Matt Duke, Tony Lucca, Jay Nash perform at McRaney’s Tavern, Sunday December 5, 2010. 8PM/21+/$10. 1566 W Fairbanks Ave, Winter Park.
“When I first started out, I didn’t know what style I was,” says Matt Duke, a South Jersey-born, Philly-based, 24-year-old singer-songwriter. “I still don’t and probably never will.” Matt stands out in an industry that loves to categorize. His second full-length album and first for Ryko, Kingdom Underground, came out in 2008 and rocked a fairly big sound. However, Matt tours primarily as a solo acoustic singer-songwriter, so his fans have come to expect a slightly quieter fare from him, which is how the Acoustic Kingdom Underground EP came about.
“It’s a nice complement to the album,” says Matt. “I’m used to going out and touring solo acoustic and the fans often say, ‘We like the record but we like what your shows sound like too,’ so this is for them. Regarding his Philly-and-beyond fanbase, Matt says: “I have seen blue-hairs, 14- to 18-year-old girls and college kids at my shows. And Myspace has helped exponentially.” Some websites have lumped him in with other artists such as John Mayer and Jason Mraz, which is okay with him.
Matt looks super-young – almost teenage – in photographs, but the sound of his voice and the gravity of his lyrical content make you believe he is an old soul who has been through a lot. “That’s exactly the image I am hoping to project,” says Matt, who incorporates pop, folk, jazz and rock into his repertoire. His stadium-ready Vedderesque voice may have mass appeal, but for now you are more likely to see him in a coffeehouse setting, following in the footsteps of some of his heroes, such as Ani DiFranco and Conor Oberst.
The Acoustic EP features six tracks that were largely inspired by Matt’s literary experiences. Although he dropped out of college after “15 minutes,” he has used many great novels as a jumping-off point for many of his finest tunes.
SIDEBAR on the Acoustic EP tracks:
“Kingdom Underground” is the title track from Matt’s 2008 album. The vocals dominate – they are mixed loud over the quiet accompaniment, which adds to the bombastic, overwrought, intense feel to the song. His vocals are beyond emo here; they’re wound so tightly it seems he might break.
Matt says: “This is the end result of me trying to be creative. I wanted to do a concept album based on Milton’s Paradise Lost, and this song is a re-telling of the creationist story of Adam and Eve, told from the perspective of Satan. It didn’t really fit on the album [Kingdom Underground] but we snuck it on there as a hidden track at the start.”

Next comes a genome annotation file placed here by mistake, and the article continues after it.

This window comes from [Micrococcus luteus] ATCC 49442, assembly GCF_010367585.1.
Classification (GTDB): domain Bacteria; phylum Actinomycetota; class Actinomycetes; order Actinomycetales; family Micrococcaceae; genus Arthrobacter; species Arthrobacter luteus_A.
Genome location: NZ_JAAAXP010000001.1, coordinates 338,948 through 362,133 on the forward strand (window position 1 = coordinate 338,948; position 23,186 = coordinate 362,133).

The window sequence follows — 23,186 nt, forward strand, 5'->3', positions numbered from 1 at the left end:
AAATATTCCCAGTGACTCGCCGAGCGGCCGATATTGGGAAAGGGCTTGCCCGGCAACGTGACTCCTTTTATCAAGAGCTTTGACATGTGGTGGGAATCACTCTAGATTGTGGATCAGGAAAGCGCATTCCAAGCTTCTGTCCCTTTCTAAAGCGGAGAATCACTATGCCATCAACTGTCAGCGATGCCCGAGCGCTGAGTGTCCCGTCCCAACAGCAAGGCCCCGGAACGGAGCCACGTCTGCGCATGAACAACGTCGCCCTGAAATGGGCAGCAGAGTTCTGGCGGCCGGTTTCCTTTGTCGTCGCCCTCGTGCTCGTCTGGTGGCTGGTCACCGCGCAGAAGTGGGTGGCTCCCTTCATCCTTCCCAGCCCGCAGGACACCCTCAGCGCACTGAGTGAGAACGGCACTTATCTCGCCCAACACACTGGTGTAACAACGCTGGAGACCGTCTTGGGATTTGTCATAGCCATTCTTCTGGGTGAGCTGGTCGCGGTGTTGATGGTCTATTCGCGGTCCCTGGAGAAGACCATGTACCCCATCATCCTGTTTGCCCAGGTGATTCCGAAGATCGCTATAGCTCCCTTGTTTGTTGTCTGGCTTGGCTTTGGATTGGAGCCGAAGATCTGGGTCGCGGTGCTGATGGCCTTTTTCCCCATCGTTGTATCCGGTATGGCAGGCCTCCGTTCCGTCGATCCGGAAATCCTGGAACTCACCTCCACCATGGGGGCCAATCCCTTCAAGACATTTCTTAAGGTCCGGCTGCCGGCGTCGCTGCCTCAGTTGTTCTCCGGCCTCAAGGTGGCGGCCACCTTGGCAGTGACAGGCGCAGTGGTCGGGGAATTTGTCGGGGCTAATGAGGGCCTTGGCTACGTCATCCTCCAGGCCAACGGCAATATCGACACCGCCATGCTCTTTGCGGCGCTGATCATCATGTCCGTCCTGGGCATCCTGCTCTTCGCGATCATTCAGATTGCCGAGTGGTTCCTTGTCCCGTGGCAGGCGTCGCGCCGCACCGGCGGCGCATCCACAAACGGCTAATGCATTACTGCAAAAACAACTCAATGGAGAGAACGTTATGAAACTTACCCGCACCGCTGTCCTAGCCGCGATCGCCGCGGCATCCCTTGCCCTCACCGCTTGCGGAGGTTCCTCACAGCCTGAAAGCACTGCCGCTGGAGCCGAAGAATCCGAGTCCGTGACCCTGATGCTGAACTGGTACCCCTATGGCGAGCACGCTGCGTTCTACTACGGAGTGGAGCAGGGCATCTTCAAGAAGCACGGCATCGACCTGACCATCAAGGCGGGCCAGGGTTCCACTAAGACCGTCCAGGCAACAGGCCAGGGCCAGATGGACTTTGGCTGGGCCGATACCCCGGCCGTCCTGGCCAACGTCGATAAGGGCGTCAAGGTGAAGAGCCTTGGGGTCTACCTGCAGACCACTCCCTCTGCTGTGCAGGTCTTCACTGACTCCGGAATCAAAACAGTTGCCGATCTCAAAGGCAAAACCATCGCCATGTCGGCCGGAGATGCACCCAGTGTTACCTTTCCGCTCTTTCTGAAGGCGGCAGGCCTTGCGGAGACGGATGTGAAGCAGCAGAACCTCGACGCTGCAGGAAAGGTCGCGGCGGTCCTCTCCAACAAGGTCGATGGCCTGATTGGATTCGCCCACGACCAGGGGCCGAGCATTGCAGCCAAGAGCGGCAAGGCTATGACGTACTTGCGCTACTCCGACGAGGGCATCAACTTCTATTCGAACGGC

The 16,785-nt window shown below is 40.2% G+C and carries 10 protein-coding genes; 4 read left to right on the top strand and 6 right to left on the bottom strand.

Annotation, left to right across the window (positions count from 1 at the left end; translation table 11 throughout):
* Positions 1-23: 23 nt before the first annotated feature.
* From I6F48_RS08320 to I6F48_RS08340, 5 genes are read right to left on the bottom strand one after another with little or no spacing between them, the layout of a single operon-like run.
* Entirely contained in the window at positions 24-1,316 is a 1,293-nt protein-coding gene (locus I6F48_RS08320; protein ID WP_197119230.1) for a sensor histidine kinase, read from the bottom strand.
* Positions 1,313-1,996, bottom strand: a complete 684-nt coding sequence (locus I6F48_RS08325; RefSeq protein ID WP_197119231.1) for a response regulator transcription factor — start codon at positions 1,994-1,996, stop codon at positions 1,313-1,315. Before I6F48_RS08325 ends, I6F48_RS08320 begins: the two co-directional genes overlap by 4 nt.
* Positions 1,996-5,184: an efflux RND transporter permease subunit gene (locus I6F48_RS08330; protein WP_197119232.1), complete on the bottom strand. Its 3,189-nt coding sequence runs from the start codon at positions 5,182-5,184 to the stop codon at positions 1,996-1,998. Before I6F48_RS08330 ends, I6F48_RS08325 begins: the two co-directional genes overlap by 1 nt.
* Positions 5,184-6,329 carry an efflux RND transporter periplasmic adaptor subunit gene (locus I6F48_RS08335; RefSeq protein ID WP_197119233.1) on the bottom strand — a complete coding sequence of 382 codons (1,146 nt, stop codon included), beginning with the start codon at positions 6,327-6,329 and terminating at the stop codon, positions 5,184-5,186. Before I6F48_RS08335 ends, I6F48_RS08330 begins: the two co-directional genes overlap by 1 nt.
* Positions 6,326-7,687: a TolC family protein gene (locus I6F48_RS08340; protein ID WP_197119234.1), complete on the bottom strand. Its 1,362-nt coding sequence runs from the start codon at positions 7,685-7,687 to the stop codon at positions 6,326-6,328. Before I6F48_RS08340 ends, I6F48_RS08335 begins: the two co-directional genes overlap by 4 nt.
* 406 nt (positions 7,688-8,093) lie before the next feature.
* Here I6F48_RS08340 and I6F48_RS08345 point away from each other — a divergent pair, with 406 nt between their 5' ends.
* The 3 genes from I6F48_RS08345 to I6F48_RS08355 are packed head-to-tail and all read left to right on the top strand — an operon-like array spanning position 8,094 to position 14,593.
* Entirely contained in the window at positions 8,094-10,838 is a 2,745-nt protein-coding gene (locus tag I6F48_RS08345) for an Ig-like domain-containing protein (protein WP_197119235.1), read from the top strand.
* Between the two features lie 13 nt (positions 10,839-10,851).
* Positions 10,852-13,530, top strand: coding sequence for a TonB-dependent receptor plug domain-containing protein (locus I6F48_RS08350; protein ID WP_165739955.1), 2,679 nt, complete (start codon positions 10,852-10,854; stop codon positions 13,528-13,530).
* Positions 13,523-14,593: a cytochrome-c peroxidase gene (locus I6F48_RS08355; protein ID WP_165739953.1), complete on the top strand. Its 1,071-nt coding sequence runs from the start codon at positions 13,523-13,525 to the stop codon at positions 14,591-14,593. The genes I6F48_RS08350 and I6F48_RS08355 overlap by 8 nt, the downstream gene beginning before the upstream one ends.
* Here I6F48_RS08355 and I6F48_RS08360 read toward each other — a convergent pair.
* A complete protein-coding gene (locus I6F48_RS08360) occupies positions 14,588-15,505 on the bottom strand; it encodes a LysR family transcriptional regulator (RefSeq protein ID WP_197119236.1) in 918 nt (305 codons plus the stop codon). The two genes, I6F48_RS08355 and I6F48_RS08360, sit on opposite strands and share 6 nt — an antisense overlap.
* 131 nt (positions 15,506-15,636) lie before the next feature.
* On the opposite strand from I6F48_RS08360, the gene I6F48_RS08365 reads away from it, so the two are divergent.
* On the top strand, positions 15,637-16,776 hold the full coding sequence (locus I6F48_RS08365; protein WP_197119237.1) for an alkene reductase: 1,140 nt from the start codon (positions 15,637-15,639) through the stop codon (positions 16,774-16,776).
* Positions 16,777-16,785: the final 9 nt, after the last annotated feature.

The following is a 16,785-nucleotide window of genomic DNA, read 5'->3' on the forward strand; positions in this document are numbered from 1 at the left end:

“The Father, The Son and the Harlot’s Ghost” is a melodic should-be, would-be, could-be hit. Again, the trembling vocals are prominent in the mix, the guitar is quiet and gentle and the lyrics are all heaven and hell.
Matt says: “This one is loosely based on a really, really great book called Trinity by Leon Uris. I grew up Roman Irish Catholic and in this book, the protagonist is going through some spiritual unrest and questioning his faith.”
“Walk It Off” is an angry and tuneful number chronicling a lovers’ spat. With such raunchy lyrics as “Excitable bitch / You’re screaming!” the song is with fraught with emotions found in actual relationships.
Matt says: “This one is based on my experiences and those of my friends. [The original version] was kind of abrasive and up-tempo, so we made it more somber for the acoustic EP. The guy is still pretty pissed, but he’s deflated and despondent. I hardly ever write break-up songs, but this one ended up being dialogue — the incoherent rambling of two people.”
“Sex and Reruns” is an ode to escapism and self-medication via media such as TV and the web – a mighty timely and relevant topic.
Matt says: “I wrote this the day before I left L.A. Partly inspired by Don DeLillo’s White Noise, it centers around being susceptible to choosing short-term solutions for our long-standing issues. I was thinking about how we avoid the human touch and find comfort in all the wrong things.”
“Ash Like Snow” is a serious and earnest track that was originally Matt’s attempt at a holiday tune! (Holidays can be very sad indeed.)
Matt says: “I was stuck in the Nashville airport for 25 hours and I read Ayn Rand’s We the Living, and this song is based on that. Two people lamenting over their city – it’s changing for the worse – and they feel completely helpless. It passed as a holiday song once I likened the embers of crashing buildings to falling snow. That was a creative leap.”
“Rabbit” is based on the Harry Angstrom character from John Updike’s Rabbit series, Rabbit Run in particular.
Matt says: “But it’s also based on my personal experiences and how I felt years ago. Harry Angstrom is a total jerk, but you do empathize with him in a perverse way.”